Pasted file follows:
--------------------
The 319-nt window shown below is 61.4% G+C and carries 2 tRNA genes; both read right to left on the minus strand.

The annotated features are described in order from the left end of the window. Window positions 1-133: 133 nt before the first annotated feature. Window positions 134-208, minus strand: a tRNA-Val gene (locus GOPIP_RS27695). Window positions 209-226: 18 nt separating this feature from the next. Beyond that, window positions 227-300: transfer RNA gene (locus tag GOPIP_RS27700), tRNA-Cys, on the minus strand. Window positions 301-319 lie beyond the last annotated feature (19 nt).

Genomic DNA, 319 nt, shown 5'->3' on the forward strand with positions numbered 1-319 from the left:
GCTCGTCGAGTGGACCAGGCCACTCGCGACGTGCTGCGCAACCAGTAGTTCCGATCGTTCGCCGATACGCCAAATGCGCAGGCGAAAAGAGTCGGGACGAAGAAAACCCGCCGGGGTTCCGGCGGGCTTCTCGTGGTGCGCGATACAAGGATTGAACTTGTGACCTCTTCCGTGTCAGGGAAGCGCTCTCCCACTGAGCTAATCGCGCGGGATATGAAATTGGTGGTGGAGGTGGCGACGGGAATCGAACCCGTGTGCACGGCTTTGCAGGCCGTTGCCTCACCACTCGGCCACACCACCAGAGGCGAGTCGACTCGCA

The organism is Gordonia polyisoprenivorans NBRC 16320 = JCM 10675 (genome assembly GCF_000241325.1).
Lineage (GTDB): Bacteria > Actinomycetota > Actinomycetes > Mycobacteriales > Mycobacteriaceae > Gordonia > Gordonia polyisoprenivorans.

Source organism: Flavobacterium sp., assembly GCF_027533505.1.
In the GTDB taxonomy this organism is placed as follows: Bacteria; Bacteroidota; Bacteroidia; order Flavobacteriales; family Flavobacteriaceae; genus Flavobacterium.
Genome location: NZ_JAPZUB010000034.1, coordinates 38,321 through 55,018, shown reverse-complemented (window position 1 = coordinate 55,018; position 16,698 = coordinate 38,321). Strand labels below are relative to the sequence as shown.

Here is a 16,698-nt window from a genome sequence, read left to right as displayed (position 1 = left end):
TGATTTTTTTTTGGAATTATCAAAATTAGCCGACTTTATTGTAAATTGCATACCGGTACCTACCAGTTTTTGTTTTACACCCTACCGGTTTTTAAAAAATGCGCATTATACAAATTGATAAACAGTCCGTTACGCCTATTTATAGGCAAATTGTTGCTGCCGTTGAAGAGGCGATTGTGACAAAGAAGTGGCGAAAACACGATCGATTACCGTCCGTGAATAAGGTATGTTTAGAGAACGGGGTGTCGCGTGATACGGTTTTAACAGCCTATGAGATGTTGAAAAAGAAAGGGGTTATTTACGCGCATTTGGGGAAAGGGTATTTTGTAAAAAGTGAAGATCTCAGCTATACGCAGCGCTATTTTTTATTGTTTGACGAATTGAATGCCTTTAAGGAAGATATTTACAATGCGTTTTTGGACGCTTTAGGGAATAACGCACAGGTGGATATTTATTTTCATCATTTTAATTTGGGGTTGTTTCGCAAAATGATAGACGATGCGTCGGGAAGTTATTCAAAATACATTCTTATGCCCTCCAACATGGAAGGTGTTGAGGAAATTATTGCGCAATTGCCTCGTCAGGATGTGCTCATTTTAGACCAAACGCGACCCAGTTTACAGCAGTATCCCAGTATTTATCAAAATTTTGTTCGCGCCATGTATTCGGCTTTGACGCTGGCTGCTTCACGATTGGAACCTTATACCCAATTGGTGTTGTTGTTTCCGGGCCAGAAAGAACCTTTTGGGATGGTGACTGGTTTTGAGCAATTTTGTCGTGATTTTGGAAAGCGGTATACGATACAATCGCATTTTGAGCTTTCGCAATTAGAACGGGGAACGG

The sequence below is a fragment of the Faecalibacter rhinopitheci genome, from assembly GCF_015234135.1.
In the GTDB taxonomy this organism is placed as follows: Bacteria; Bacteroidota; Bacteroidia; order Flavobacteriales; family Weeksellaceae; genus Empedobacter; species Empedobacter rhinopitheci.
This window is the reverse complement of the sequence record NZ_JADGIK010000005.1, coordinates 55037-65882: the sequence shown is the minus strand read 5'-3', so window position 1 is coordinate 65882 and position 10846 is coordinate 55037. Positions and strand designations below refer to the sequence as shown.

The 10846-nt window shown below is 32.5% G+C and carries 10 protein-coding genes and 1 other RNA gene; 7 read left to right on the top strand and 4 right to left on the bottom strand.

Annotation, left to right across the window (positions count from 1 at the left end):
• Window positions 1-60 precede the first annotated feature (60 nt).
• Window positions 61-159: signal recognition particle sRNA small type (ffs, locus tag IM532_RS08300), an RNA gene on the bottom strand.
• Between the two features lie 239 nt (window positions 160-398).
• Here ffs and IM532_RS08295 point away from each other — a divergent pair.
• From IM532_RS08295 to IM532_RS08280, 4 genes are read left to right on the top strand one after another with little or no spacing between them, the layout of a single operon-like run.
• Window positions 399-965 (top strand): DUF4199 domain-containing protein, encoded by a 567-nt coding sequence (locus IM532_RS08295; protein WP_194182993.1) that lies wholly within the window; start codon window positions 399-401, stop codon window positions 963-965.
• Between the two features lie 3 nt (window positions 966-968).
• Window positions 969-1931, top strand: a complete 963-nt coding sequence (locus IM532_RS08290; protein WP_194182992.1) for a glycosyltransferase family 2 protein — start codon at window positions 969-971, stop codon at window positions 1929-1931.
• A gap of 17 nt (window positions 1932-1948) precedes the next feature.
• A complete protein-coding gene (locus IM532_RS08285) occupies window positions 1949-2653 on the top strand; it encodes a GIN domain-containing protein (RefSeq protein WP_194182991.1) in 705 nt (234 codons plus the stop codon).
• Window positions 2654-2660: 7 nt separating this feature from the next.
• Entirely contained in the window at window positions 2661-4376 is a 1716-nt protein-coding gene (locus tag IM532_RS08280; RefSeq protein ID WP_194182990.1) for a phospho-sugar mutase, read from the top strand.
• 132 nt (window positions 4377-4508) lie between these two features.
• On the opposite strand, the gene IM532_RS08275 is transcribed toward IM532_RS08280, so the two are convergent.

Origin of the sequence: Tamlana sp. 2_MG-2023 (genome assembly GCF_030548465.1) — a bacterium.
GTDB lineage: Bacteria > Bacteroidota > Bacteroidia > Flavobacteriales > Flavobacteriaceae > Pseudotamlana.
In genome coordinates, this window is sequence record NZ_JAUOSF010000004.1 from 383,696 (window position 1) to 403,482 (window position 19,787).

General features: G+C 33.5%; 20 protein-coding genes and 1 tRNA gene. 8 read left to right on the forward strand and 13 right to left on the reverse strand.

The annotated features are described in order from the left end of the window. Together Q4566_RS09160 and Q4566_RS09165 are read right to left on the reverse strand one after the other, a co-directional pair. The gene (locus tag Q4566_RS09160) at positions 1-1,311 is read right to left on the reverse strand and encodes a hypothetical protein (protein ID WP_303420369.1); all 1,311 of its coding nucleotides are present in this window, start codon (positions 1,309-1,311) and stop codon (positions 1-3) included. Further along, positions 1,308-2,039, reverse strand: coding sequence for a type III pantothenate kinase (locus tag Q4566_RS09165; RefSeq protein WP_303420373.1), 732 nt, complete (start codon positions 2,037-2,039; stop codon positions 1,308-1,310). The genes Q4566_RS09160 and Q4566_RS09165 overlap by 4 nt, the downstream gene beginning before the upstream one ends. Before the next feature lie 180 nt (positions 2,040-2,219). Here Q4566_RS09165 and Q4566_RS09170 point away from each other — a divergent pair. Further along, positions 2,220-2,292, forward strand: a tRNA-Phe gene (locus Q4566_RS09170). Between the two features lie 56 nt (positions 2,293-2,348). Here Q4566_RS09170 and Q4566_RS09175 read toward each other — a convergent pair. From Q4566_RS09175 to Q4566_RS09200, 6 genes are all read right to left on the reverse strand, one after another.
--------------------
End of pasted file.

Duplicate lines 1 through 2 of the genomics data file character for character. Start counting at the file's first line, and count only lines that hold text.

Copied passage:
The 319-nt window shown below is 61.4% G+C and carries 2 tRNA genes; both read right to left on the minus strand.

The annotated features are described in order from the left end of the window. Window positions 1-133: 133 nt before the first annotated feature. Window positions 134-208, minus strand: a tRNA-Val gene (locus GOPIP_RS27695). Window positions 209-226: 18 nt separating this feature from the next. Beyond that, window positions 227-300: transfer RNA gene (locus tag GOPIP_RS27700), tRNA-Cys, on the minus strand. Window positions 301-319 lie beyond the last annotated feature (19 nt).